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Abe Lincoln in Illinois (1940)

7.5
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Ratings: 7.5/10 from 1,116 users  
Reviews: 29 user | 15 critic

Humble Abraham Lincoln gains the respect of his Illinois neighbors, growing in stature and respect until he is elected President in 1860 and departs for Washington.

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Title: Abe Lincoln in Illinois (1940)

Abe Lincoln in Illinois (1940) on IMDb 7.5/10

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Nominated for 2 Oscars. See more awards »
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Cast

Cast overview, first billed only:
...
...
...
Mary Howard ...
Minor Watson ...
Alan Baxter ...
Harvey Stephens ...
Howard Da Silva ...
Jack Armstrong (as Howard da Silva)
Dorothy Tree ...
...
Maurice Murphy ...
Louis Jean Heydt ...
Clem Bevans ...
Ben Mattling
Harlan Briggs ...
Herbert Rudley ...
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Storyline

Biopic of Abe Lincoln, 16th President of he United States, from his early days in backwoods Kentucky to his election as President. After a time running livestock to New Orleans, he settles in New Salem where he meets and falls in love with Ann Rutledge who is already engaged to someone. Abe makes a home for himself in New Salem, eventually running a store and becoming the postmaster. He's popular with the locals and is eventually elected to the State legislature but afterward established himself in the practice of law. He eventually meets Mary Todd who would become his wife and and is sent to Washington as a Congressman before he is elected president. Written by garykmcd

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Certificate:

Approved | See all certifications »
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Details

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Release Date:

19 April 1940 (USA)  »

Also Known As:

Abe Lincoln in Illinois  »

Filming Locations:

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Technical Specs

Runtime:

Sound Mix:

(RCA Victor System)

Aspect Ratio:

1.37 : 1
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Did You Know?

Trivia

Herbert Rudley repeats his role from the original stage production. See more »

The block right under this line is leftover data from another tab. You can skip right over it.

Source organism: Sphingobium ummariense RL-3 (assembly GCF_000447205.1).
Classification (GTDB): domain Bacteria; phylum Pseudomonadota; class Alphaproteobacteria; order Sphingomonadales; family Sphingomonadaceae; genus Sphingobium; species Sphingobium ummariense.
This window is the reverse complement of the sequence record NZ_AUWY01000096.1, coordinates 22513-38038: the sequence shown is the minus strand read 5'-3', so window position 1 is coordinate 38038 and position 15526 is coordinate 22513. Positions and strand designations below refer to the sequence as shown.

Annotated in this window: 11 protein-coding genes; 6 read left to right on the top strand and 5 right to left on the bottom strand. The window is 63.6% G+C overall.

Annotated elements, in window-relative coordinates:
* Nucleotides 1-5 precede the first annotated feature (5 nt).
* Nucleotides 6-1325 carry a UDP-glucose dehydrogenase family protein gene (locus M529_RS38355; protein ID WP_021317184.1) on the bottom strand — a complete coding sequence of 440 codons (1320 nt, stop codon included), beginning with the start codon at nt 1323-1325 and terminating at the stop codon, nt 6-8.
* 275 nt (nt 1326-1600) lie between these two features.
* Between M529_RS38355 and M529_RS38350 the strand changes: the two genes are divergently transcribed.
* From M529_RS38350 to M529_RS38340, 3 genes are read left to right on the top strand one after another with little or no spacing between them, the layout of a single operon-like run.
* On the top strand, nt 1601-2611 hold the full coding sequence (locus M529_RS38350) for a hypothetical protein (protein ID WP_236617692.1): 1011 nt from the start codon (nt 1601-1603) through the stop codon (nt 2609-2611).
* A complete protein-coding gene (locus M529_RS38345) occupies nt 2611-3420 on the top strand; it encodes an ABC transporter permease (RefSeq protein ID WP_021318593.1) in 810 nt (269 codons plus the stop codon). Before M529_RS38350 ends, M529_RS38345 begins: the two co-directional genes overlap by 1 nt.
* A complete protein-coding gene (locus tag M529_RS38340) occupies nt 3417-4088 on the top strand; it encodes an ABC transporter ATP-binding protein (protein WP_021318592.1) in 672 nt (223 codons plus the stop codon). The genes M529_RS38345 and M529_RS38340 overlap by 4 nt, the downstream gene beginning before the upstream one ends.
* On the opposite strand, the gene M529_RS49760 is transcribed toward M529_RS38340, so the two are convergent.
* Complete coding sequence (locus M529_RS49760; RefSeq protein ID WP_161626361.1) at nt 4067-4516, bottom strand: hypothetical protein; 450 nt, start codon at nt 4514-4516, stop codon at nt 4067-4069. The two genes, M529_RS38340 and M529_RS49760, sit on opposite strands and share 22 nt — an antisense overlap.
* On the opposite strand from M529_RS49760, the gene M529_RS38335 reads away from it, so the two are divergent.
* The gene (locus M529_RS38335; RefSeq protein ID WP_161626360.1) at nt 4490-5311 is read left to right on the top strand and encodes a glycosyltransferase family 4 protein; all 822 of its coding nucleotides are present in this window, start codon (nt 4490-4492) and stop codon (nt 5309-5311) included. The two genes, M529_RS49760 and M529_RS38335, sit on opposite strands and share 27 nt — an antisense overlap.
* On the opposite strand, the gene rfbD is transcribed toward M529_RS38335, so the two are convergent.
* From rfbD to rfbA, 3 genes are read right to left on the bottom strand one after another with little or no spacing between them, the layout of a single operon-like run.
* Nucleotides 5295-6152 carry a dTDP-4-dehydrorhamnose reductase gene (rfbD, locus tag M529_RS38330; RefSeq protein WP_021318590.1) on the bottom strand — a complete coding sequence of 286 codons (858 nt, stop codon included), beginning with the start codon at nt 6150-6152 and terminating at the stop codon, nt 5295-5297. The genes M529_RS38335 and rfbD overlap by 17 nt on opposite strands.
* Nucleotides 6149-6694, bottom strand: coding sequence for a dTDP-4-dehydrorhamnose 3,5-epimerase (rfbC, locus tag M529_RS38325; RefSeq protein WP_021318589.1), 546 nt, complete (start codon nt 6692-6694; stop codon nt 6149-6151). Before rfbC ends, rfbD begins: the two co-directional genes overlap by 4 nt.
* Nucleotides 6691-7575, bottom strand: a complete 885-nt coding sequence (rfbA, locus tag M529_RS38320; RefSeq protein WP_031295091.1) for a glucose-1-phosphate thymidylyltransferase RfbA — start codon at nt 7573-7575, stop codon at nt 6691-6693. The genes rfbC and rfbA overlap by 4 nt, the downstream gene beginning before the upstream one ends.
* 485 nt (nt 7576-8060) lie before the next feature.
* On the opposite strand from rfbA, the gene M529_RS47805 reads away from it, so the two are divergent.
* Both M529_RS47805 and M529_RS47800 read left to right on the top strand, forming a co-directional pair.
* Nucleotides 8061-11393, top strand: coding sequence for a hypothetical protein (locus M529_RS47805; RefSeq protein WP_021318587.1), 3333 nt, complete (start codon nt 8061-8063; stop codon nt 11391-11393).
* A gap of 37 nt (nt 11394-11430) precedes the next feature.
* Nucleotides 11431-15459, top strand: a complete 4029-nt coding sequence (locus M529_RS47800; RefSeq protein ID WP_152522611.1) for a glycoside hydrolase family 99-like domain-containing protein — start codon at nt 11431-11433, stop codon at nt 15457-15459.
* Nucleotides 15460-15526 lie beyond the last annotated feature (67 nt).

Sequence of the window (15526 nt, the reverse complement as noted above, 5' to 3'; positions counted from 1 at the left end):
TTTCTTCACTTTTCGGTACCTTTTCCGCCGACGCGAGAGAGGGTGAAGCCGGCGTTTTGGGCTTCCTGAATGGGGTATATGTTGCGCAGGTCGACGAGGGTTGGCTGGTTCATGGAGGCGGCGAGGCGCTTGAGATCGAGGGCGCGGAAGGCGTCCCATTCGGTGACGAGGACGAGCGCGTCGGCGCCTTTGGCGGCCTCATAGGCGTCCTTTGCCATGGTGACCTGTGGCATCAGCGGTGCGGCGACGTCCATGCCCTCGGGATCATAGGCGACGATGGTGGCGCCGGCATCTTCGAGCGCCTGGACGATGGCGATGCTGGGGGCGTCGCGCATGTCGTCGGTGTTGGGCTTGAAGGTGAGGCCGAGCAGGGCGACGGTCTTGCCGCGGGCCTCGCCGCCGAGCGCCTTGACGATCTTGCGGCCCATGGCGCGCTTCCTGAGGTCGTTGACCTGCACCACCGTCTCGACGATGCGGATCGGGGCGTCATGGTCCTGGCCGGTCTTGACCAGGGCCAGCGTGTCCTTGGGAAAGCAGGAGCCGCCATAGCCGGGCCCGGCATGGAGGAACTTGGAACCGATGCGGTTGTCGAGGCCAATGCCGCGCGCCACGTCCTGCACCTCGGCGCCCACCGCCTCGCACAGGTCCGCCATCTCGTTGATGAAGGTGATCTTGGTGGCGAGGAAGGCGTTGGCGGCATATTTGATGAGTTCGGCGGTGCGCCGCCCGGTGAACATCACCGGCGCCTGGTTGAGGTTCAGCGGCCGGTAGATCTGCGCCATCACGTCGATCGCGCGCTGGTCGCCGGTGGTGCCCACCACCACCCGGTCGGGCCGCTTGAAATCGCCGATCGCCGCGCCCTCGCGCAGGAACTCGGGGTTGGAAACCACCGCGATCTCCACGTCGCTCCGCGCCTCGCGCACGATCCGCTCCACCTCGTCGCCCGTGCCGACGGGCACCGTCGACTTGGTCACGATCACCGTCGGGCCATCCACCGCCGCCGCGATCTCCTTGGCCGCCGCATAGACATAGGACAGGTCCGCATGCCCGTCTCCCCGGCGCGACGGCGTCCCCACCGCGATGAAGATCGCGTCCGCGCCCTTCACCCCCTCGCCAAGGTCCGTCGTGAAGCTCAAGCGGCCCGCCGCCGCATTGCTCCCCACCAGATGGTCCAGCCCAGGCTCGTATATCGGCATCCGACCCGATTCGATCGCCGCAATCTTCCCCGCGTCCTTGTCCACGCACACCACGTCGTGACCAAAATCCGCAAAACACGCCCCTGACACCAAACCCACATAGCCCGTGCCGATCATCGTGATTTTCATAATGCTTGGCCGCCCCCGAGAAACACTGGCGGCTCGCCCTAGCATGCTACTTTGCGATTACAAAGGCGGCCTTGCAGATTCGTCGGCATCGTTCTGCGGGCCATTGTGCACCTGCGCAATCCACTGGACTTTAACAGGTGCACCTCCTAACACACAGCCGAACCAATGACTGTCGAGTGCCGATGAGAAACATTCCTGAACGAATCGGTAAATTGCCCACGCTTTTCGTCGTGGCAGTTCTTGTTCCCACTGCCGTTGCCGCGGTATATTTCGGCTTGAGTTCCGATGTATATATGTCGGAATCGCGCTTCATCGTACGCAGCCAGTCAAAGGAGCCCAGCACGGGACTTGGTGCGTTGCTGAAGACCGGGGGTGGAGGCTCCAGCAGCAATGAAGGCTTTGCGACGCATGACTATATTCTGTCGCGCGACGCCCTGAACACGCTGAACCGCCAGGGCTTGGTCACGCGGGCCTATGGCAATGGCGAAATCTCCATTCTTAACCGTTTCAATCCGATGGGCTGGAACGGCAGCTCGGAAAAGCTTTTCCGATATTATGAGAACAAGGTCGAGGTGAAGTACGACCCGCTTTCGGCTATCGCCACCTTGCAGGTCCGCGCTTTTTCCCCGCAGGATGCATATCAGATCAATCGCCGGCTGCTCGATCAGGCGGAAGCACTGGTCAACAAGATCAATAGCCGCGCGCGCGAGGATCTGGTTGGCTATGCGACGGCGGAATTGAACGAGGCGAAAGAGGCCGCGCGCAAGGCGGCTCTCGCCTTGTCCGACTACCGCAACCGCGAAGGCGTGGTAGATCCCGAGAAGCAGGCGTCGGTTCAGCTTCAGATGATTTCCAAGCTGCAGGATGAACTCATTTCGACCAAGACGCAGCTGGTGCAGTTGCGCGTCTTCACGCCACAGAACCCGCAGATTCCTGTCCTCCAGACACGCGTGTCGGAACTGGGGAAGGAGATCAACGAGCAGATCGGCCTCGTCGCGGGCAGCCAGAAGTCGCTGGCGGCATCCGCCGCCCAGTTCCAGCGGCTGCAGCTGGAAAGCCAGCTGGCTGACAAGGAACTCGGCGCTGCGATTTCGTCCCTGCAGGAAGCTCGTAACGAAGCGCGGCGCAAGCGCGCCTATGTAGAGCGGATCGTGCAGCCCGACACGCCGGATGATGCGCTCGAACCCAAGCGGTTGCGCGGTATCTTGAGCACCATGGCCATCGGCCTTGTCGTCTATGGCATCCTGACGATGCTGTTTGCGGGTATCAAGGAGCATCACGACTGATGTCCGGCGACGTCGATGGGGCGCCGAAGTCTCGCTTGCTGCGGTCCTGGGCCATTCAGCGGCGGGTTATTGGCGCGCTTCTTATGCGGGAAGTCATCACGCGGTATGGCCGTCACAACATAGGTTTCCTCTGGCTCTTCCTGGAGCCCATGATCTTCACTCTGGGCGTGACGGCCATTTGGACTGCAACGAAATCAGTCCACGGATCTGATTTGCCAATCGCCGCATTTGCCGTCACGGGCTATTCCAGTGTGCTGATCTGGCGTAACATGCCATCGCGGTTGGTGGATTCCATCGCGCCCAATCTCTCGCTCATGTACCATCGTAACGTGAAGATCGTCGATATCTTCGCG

Goofs

When Crimmin and the other politicians initially walk into the Lincoln home, there are seven i the group. However, in the proverbial smoke-filled room, there are eight. See more »

Quotes

Jack Armstrong: [to the crowd] I tell you, you all ought to listen to the judge. He got a round belly but a level head. No one can do nothin' with me without lickin' me first!
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Connections

Referenced in Henry Fonda: The Man and His Movies (1982) See more »

Soundtracks

Old Abe Lincoln Came Out of the Wilderness
(uncredited)
Traditional
Sung by chorus over opening credits
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User Reviews

 
The Lincoln Standard
11 February 2008 | by (Buffalo, New York) – See all my reviews

Besides Raymond Massey, a whole flock of actors have been known for playing America's sixteenth president, Henry Fonda, Walter Huston, Sam Waterston, Hal Holbrook, Dennis Weaver, Gregory Peck, John Carradine. Character actor Frank McGlyn practically made a career of playing The Great Emancipator whenever Honest Abe was a character in a film. But the standard has been set by Raymond Massey who did Lincoln in Robert Sherwood's play for 472 performances on Broadway during the 1938-1939 season and he repeats the title role in Abe Lincoln in Illinois for this film version.

I've no doubt that Sherwood used as source material for his play a lot of information based on Carl Sandburg's biography, Lincoln the Prarie Years. At that time Sandburg was considered the unofficial custodian of the Lincoln legend and mythology. Of course he based a lot of his work on the biography of Lincoln written by his law partner William Herndon played here by Alan Baxter. Herndon's well known antipathy for Mary Todd Lincoln as the shrewish wife of his good friend comes through her in Ruth Gordon's portrayal. It should be said that Mary Lincoln regarded Herndon as an opportunist drunk and he certainly did have a substance abuse problem.

Gene Lockhart as Lincoln's rival Stephen A. Douglas is well done also, though Lockhart was a bit tall for the part. Had Douglas ever been elected president he would have been our shortest president, he was barely over five feet tall. The rivalry between these two was kind of like the Yankees and Red Sox with the Yankees always coming out on top until recent years. Lincoln is still our tallest president at 6'4" so the contrast on the speaking platform at the Lincoln-Douglas debates was really something to see.

The only other actor to recreate his stage role besides Massey was Howard DaSilva who played Jack Armstrong. Not the All American hero, but the leader of the local gang of roughnecks who Lincoln beat in a wrestling match and who becomes his lifelong friend. All part of the Lincoln legend carefully preserved by Sandburg and Sherwood. It was one of DaSilva's earliest screen roles.

Raymond Massey got an Academy Award nomination for Best Actor in 1940 and he was up against a strong field that included Henry Fonda for The Grapes of Wrath, Charles Chaplin for The Great Dictator, and Laurence Olivier in Rebecca. The winner however was a long-shot, James Stewart for The Philadelphia Story. There was a lot of sentiment that year that Stewart should have received the Oscar the year before for Mr. Smith Goes to Washington. So the good Academy voters made up for it this year. It goes that way with Oscar every so often.

Abe Lincoln in Illinois still holds up very well although today's historical Lincoln specialists might have different interpretations placed on some of the events you see.


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